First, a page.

Jeep 'Bolide' XJ-002

Update 21/03/2015: An earlier version of this article incorrectly named the car as 'Boldie' and not 'Bolide'.

With the recent unveil of this year's Easter Jeep Safari concepts, I started looking for interesting Jeeps to feature here, and remembered seeing the 'Bolide' some time ago. If you were getting into the fibreglass recreational off-roader game in the late '60s, your choices were limited to, well, Volkswagen Beetle-based kits. 

You could buy a real Jeep, of course, but where's the fun in that? 

It seems as though someone convinced Kaiser-Jeep that the company should explore this niche, and it may have been one of the company's partners in this project: Borg Warner or, as says, Andrew "Jack" Griffith*, who would have handled marketing and distribution of the truck.

I think the Bolide (the name for a bright meteor) would have worked out quite well for the companies involved. Built on a stock Jeep Commando pickup chassis complete with V6 engine, automatic transmission, and 3.31 rear end, it would have had the power to kick dirt in the face of anything with 'Manx' on its tail.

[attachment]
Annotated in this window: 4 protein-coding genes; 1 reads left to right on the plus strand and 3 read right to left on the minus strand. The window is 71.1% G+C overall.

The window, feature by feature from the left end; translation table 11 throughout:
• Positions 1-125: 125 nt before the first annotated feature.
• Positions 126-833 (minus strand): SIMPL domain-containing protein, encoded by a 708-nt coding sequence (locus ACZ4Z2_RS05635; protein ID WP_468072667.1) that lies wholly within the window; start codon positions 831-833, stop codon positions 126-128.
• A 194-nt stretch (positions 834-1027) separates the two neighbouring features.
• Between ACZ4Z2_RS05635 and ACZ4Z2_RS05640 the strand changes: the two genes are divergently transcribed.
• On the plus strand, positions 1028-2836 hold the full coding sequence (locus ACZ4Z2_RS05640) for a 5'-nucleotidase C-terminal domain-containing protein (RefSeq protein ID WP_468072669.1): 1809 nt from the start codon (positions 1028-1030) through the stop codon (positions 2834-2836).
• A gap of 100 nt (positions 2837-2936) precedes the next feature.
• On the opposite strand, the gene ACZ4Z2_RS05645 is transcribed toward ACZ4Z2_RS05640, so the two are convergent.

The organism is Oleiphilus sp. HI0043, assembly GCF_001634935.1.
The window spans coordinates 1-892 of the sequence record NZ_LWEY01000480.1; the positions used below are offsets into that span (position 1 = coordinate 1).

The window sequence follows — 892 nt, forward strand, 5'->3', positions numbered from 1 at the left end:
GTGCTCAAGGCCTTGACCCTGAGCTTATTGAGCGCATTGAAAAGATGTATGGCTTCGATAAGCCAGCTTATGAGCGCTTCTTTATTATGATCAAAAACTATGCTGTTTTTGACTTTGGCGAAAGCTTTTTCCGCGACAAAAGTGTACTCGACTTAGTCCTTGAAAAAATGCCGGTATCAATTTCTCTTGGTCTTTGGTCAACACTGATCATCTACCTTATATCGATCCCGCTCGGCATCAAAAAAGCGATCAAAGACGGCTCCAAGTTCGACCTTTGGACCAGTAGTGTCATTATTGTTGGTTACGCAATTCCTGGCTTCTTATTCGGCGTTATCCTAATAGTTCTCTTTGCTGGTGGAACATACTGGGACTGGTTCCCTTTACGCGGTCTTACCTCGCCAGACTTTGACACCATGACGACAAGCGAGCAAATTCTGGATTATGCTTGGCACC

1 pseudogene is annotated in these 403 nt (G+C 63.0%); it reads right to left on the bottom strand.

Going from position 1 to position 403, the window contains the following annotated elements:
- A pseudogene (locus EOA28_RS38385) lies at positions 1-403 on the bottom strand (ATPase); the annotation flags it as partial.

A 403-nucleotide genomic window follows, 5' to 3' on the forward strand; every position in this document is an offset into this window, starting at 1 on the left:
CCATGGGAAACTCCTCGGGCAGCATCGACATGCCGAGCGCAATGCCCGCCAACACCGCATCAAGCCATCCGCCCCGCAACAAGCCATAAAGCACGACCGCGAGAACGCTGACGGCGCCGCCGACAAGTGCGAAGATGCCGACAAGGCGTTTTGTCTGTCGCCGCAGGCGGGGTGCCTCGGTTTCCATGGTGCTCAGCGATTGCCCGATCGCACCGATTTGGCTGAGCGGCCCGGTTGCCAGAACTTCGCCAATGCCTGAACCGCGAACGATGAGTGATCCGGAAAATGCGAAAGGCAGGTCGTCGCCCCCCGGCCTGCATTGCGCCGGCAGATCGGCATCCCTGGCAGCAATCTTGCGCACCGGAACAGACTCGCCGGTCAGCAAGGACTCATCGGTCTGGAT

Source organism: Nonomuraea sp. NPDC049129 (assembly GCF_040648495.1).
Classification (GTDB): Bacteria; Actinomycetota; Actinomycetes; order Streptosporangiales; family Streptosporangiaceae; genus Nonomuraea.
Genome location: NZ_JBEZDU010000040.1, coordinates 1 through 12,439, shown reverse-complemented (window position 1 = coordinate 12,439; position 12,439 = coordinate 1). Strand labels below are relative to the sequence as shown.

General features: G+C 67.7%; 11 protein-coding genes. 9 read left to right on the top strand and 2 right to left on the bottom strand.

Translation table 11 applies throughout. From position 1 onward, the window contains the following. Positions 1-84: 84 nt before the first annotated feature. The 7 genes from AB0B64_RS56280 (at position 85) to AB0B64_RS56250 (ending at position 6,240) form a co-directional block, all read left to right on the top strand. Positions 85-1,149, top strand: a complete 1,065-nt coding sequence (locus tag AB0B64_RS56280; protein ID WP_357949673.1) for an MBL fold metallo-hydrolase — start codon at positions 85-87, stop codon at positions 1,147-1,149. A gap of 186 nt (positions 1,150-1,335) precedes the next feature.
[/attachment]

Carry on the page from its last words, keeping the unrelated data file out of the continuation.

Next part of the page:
The only problem, of course, was timing. Approved before the AMC takeover of Jeep and finished during it, the Bolide at least received some publicity. It was shown at the 1970 New York Auto Show in the form you see above, sadly obscuring my favourite feature: its Zagato-like double-bubble roof.

After the show, it was returned to technical partner Borg Warner; it's not clear if this was planned from the beginning or done in reaction to the takeover. Passed through a number of stewards since, it's been repainted, modified, used, and probably abused. I mean, what else would you do with a tough Jeep chassis and robust Cycolac plastic body—commute to work?

Now, the one question I haven't answered: who designed and built it? Ever hear of Dann Deaver and the Bolide Motor Car Corporation of Huntington, New York? As it turns out, Geoffrey Hacker of, has a great story on the firm, players, and another Bolide prototype—the swoopy, Porsche 904-like Can-Am 1.

Anyway, the XJ-002 is currently undergoing restoration, which is fantastic. Let's hope we see it again…attacking off-road parks with abandon!


* The first 1964 (TVR) Griffith was named after Andrew "Jack" Griffith—another legendary fibreglass sports car